pile-of-rocksMany cities are on the “sweep” bandwagon, and newspapers across the country are full of “sweep” news. Somehow the idea has become popular that the best thing to do with people experiencing homelessness is keep moving them around.

Citing the frequency of fights, fires, and drug overdoses in a 31-acre encampment, Brockton, Massachusetts, swept the area last month. The former residents, who were given a week’s notice before the place was bulldozed, are now scattered throughout the city.

Reporter Benjamin Paulin talked with Leigh Fuller of Church in the Woods, which provides clothing and tents, and feeds about 50 people every Saturday. Fuller told the reporter that the Tent City settlers “brought it on themselves” with unacceptable behavior, and expressed his disappointment that so few of those who could use rehabilitation are willing to accept the available programs. Some people moved to available shelter, while others returned to a roaming existence, sleeping in alleys.

West Coast

What happens when the city with the nation’s fourth highest homeless population gets ready for its biggest-ever month of tourism? Looking ahead to the Major League Baseball All-Star Game and the many events surrounding it, San Diego, California, started months ago to shuffle the homeless out of sight. Back in April, the city attracted unfavorable publicity by piling $57,000 worth of jagged rocks along the walkways of a pedestrian underpass, to prevent people from sleeping there.

In late June, hundreds of campers near Petco Park were given 72 hours notice before city crews cleared the area to wash sidewalks and throw out trash. A woman who was camping two blocks from the ballpark told a reporter that she and others had been threatened with arrest, while a city spokesperson said that most of the people who had been moved for the cleaning would end up back in the same place.

Early in July, a group of protesters made their displeasure known. A local pastor reported that he had been threatened by the police and a civic group, and told to stop serving weekly meals. Word on the street is that at least two other organizations were asked to stop feeding the homeless during July.

Reporter John Magdaleno says:

During a February 12 meeting with the San Diego Police Department and Clean & Safe, police officers allegedly threatened to “bring the hammer down” on [Pastor James] Merino if his non-profit hosted one of their meals during the week of the All-Star Game.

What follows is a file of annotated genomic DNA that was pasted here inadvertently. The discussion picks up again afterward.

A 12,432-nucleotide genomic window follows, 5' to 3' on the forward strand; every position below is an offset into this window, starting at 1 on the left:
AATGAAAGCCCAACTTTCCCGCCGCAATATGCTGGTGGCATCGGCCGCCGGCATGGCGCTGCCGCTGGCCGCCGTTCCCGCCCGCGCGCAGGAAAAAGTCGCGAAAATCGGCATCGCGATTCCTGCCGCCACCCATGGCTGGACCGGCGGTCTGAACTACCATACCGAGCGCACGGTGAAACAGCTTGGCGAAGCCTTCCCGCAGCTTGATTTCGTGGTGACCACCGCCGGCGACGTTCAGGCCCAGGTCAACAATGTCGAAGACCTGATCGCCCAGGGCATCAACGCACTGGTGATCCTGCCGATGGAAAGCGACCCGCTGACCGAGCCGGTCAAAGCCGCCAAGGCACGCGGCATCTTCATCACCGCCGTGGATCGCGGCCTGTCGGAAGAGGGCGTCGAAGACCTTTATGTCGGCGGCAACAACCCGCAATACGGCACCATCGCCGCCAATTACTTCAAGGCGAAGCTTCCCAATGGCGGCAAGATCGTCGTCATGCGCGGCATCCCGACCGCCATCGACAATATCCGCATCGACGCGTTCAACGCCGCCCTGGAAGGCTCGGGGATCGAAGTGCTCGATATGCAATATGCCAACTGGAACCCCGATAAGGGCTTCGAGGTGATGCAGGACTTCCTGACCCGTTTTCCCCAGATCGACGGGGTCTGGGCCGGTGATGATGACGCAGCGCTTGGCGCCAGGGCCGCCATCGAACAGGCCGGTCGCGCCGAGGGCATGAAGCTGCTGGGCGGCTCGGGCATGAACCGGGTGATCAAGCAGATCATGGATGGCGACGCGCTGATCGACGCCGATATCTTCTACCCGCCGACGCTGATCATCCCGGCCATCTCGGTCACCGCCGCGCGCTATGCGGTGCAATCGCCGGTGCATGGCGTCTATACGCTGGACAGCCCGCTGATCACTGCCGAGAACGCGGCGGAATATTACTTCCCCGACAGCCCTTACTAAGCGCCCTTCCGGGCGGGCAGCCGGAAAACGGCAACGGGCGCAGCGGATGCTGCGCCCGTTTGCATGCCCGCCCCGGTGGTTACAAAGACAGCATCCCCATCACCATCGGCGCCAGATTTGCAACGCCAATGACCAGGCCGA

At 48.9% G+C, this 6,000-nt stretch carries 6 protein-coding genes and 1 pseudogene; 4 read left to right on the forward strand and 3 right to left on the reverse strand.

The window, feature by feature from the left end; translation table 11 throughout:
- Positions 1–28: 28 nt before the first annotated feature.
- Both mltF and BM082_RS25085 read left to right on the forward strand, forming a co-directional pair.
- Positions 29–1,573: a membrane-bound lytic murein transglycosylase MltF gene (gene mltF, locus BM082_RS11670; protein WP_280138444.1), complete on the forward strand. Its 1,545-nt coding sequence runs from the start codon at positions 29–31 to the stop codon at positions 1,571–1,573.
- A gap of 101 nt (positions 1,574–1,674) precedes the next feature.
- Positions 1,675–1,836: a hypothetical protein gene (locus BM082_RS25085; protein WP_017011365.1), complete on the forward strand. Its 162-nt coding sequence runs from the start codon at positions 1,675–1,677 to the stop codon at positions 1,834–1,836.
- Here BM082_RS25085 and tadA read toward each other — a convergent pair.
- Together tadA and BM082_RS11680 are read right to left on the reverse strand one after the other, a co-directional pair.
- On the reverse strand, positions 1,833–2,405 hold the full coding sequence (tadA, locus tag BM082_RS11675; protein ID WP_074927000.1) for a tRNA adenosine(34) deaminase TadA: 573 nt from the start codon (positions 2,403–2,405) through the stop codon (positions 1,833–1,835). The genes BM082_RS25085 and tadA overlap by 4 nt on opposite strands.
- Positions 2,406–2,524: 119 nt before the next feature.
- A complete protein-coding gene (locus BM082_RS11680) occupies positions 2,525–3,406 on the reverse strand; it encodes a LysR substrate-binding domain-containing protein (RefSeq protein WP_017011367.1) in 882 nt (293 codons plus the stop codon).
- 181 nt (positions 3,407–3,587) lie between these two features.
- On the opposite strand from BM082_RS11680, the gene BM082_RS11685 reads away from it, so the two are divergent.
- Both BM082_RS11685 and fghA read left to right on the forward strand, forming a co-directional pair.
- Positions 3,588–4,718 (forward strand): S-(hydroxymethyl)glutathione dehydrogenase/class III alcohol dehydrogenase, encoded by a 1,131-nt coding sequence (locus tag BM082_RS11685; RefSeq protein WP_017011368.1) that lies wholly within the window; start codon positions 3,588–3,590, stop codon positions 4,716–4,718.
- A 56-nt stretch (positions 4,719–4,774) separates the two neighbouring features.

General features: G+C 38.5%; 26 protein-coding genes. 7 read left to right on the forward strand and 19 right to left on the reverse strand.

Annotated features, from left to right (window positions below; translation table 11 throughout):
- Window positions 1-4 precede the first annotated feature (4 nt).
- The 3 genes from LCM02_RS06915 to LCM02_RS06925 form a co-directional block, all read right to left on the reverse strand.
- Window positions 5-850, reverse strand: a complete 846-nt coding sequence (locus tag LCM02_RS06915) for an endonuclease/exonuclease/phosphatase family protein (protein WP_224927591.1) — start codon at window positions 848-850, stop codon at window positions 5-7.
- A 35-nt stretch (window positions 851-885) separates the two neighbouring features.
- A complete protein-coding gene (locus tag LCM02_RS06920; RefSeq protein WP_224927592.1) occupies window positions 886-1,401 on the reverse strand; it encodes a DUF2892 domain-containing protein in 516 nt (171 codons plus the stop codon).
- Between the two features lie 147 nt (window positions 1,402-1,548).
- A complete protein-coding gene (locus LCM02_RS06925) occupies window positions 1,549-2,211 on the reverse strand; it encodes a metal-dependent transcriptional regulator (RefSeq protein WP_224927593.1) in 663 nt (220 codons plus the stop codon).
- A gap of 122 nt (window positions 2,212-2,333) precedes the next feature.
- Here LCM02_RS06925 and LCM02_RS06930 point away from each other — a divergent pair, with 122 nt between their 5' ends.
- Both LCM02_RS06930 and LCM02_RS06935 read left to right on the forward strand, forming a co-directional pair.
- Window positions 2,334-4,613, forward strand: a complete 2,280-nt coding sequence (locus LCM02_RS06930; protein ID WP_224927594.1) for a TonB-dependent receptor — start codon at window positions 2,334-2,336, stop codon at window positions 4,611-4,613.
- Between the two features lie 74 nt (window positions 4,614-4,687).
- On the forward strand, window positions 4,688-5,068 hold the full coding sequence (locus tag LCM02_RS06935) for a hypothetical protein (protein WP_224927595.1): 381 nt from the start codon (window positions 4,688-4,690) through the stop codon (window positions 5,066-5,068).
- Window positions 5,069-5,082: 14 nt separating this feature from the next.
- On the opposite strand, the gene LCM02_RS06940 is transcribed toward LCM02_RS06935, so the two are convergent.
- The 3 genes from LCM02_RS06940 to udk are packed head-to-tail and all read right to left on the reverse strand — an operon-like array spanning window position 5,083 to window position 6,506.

While the local police department declined to comment about procedures or the number of “encroachment” tickets it has distributed, homeless activist Michael McConnell gave the reporter his point of view:

“It’s a process of criminalizing homelessness,” says McConnell, speaking about the city’s protocol when it comes to its clean-up sweeps. If you have outstanding tickets, you’re liable for arrest, and one of the bargaining chips police might use in that case is a stay-away order for the area you were ticketed in, according to McConnell, who regularly interviews the homeless. “[It’s] the ultimate displacement because if you come back to that area, then you just continually get arrested,” he says.

Earlier this summer in Portland, Oregon, the city carried out a cleanup in an area where an estimated 300 people camped. Apparently the people just moved eastward a bit along the Springwater Corridor to join up with an existing camp in a wildlife refuge, making it one of the largest homeless settlements in the country. But no one is proud of the statistic, and now, that patch is scheduled to be depopulated of some 500 residents between now and August 1.

Like many other politicians, Portland’s mayor speaks of “public safety and environmental issues” as if the people experiencing homelessness are somehow not part of the public, and as if the environment is more crucial to housed residents than to the people who actually live out in it.

Meanwhile, in the city, a 200-bed shelter is expected to open next week — but a 267-bed shelter will close on the same day, making a net deficit of 67 beds. The really sad part is that Portland is an open-hearted and forward-thinking city that tries a lot harder than most. If it is capable of dislodging 500 people in a single action, imagine what goes on in worse places.

Recalling the old saying, “Everybody’s gotta be someplace,” reporter Rachel Monahan obtained from homeless advocate Israel Bayer a very eloquent quotation:

The situation on the Springwater is the direct result of not having any physical locations for people experiencing homelessness to be.


Source: “Brockton homeless advocate worried for those kicked out of ‘Tent City’,” EnterpriseNews.com, 06/27/16
Source: “No Action Taken Against Downtown Homeless Ahead of MLB All-Star Game: City,” NBCSanDiego.com, 06/27/16
Source: “San Diego’s Controversial Push to Hide Its Homeless Before the All-Star Game,” Citylab.com, 07/11/16
Source: “Mayor Charlie Hales is Evicting Hundreds of Homeless Campers from the Springwater Corridor,” Wweek.com, 07/15/16
Image by Michael McConnell


Are the Kids All Right?